Alan Wake PC review
A true Remedy for PC owners or another console port nightmare?
Alan Wake has been around on the Xbox for about 2 years now. To those poor unfortunates waiting with baited breath for the PC version who were shattered by the news of its cancellation (and perhaps went out to purchase an Xbox instead, as I did), the world seemed like a better place when late last year we received the moral boosting news of a PC version at last! I for one wanted to see why it was canned in the first place. Was it bad programming, money/time issues or questionable sales techniques by Microsoft? You decide.
Alan Wake is based in the idyllic mountain lakeside town of Bright Falls. Whilst on vacation there to get away from the hustle and bustle of fame, the well known author has a hard time explaining to the authorities why his wife has suddenly disappeared, and a more difficult one trying to understand the strange things that have begun to happen to him since his arrival. It’s all very Twilight Zone, but it’s told in such a tight, well managed manner that you feel like you are in a TV version of a book, controlling the main character.
Almost everyone you meet in Bright Falls and the surrounding rural areas are incredibly well fleshed out and a joy to listen to, if only to get a slice of their daily lives; be it juicy gossip or the excitement they feel for the approaching annual Deerfest parade. There are so many extraneous mutterings, radio broadcasts and even TV shows to watch and listen to that I found myself stopping (and being a bit nosey) just to soak up a bit of the ambience before they totter off to bed.
“May it be a light to you in dark places, when all other lights go out.”
When the sun goes down the shadows don’t just lengthen; they flicker ominously and race across the screen in a coiling mist as a warning to danger close at hand, helped in turn by the superbly eerie sound effects and music. To protect yourself you will need a torch and a hand gun to start with. Your early adversaries are unfortunate local inhabitants who’ve been taken over by a dark power, and can only be killed with a weapon once you use your torch (or other light sources available throughout the game; all of varying strengths) to burn away the shield of darkness that surrounds them.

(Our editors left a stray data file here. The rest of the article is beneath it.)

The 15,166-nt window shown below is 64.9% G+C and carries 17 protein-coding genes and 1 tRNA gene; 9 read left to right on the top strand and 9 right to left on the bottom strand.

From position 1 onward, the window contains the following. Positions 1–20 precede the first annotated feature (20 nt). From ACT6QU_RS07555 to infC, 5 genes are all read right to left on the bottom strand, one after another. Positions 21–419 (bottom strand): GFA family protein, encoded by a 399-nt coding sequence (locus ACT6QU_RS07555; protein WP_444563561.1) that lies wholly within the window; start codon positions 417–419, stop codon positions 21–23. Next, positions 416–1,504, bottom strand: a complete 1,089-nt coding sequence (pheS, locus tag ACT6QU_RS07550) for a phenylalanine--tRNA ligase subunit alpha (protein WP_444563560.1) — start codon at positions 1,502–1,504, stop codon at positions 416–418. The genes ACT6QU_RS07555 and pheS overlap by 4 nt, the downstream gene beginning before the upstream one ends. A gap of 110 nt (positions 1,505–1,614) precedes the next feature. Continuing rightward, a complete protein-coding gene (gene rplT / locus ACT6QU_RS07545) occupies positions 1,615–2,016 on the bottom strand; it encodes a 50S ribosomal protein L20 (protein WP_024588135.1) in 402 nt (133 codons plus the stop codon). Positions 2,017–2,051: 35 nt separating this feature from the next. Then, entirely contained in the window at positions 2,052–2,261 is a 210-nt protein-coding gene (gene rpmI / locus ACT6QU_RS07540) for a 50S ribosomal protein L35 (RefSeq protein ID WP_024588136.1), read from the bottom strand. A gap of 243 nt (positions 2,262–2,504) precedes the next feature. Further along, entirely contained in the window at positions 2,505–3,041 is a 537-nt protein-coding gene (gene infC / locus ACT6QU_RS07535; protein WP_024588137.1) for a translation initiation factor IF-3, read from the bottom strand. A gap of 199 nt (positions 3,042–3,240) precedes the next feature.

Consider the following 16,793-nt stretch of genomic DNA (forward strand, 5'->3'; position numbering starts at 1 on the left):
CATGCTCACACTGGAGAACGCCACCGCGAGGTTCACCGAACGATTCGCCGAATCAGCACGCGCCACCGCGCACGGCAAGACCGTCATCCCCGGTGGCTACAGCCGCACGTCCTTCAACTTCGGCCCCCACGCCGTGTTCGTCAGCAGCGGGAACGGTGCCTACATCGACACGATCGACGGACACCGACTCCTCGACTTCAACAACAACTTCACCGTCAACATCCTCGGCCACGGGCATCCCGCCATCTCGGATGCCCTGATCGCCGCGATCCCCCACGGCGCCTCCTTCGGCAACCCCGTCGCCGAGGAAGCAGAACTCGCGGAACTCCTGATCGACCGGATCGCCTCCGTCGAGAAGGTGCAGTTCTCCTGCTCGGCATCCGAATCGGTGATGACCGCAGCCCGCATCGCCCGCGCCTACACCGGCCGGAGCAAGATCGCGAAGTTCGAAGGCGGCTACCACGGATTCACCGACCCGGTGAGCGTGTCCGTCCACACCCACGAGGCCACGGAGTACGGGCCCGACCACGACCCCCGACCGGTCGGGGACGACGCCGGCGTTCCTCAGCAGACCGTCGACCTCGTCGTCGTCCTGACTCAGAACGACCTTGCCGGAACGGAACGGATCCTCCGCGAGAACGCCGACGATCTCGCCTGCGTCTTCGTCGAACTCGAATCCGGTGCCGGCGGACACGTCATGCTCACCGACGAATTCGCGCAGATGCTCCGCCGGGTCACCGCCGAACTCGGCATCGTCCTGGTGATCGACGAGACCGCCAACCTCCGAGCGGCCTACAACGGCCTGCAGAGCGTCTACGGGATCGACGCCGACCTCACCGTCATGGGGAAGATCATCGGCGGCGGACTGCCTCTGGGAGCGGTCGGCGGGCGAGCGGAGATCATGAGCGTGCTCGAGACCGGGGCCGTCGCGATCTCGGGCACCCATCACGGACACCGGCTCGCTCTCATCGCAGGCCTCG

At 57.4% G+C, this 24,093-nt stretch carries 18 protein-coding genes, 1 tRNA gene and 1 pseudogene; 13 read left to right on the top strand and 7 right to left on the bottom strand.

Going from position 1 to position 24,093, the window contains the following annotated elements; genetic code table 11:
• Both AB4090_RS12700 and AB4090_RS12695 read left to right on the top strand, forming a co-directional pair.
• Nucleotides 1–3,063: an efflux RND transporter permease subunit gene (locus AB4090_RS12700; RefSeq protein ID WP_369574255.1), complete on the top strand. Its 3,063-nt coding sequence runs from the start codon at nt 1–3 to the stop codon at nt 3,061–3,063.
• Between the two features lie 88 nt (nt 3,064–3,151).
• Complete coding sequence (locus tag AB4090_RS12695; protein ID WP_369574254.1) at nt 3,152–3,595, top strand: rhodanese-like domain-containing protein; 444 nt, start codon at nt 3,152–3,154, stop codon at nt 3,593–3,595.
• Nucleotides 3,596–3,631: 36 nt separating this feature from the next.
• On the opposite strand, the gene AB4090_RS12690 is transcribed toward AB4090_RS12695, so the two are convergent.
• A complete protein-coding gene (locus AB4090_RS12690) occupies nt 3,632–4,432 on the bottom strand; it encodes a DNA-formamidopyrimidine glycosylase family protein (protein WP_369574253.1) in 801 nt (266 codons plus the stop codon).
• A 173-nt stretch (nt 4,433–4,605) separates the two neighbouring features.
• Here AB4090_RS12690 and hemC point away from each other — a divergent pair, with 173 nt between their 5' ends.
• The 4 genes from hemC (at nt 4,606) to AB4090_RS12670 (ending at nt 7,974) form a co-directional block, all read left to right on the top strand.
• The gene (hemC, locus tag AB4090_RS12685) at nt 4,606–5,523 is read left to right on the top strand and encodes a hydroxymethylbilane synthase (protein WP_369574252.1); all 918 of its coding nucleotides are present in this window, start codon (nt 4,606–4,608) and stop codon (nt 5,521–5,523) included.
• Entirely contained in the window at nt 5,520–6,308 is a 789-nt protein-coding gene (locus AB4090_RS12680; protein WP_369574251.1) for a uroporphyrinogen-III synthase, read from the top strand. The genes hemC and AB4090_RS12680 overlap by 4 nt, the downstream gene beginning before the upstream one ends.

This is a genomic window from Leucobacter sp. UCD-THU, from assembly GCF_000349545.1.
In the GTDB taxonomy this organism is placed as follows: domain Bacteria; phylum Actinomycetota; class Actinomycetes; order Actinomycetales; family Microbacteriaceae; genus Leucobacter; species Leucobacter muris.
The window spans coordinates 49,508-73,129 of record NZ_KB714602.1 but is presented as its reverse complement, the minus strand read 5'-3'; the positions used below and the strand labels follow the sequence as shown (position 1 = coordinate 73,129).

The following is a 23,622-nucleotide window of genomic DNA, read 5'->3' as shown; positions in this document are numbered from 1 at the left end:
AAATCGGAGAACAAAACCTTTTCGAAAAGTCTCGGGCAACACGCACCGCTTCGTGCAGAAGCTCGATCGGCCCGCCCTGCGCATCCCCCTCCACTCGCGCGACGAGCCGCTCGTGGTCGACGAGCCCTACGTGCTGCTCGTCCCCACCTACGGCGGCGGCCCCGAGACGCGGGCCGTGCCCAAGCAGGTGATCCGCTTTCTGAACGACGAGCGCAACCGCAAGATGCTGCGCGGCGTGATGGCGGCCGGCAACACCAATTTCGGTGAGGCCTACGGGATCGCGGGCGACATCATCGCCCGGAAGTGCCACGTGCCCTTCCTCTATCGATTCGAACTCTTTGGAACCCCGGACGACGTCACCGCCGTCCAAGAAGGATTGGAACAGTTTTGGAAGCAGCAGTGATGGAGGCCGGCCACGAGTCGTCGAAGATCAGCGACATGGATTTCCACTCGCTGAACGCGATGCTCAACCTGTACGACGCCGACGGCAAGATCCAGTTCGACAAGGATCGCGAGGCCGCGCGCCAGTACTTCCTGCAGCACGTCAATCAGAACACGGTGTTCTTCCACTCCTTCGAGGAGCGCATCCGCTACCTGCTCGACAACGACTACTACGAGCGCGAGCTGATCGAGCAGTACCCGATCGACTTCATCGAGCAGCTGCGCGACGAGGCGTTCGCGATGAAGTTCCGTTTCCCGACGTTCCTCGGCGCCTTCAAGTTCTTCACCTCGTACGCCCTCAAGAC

Shotguns and hunting rifles can be found as you progress but the selection is small, as is the amount of ammunition available. What makes the combat special is the amount of thought you have to put into it at times. Your foe can attack from any side and have varying speeds, strengths and throwing weapons, whereas you are not exactly an Iron Man race candidate and struggle to run for any great distance. You can dodge attacks if you time it right, but it is best to mix a bit of running, dodging, shooting and stunning with concentrated bursts of light from your torch (which drains the batteries more rapidly) allowing you to make your way to a protective area of light where your health will increase. Add to this some rather large possessed objects and vehicles trying to turn you into a bloody smear in the shadows, and the set pieces can get manic.
Light plays a huge part in the mechanics of the game, and a lot of time has obviously been spent getting all of the lighting effects just right; from simple torchlight to the more explosive (and damaging) flare gun, or the moonlight creating a ghostly aura across a forest clearing. Dark shadow-strewn areas have never looked so natural and otherworldly at the same time, and help create a wonderfully believable world.
A bird in the hand is worth a flock in torchlight.
During the day things look just as beautiful, with sunlight sparkling across lakes and streaming through gently shifting boughs. The power of the modern PC has been well used to improve many of the post effects and texture, although some textures remain rather blurry and the running water of forest creeks is visually dated. Generally, the animation and sound is of a very high standard as they were in the original game, and the ambient noise does as good a job as Alan’s monologue (where he quite literally speaks his mind to fill in gaps in the story).
I was a tad sceptical about the control scheme and wondered if it would cross over well to a keyboard and mouse but my fears were allayed after just a few minutes of play. The speed and accuracy afforded in this version are a boon and whilst a controller can be used if you wish, I cannot see why it would be necessary when the controls have been so finely polished. Try fighting a flock of possessed birds with the controller, then try the mouse and keyboard and you will see what I mean. The only time I wished for a controller was when driving but even this dissipated after a few minutes.
Alan Wake has been a long time coming to the PC but the wait has been worth it for those not fortunate enough to have played it on the Xbox. Add to this the fact that it comes with both The Signal and The Writer add-on packs and you have a wealth of entertainment that oozes character through every pore, even when being stereotypical, and shows that a deeply woven tale can be told and still contain an engaging game at its core.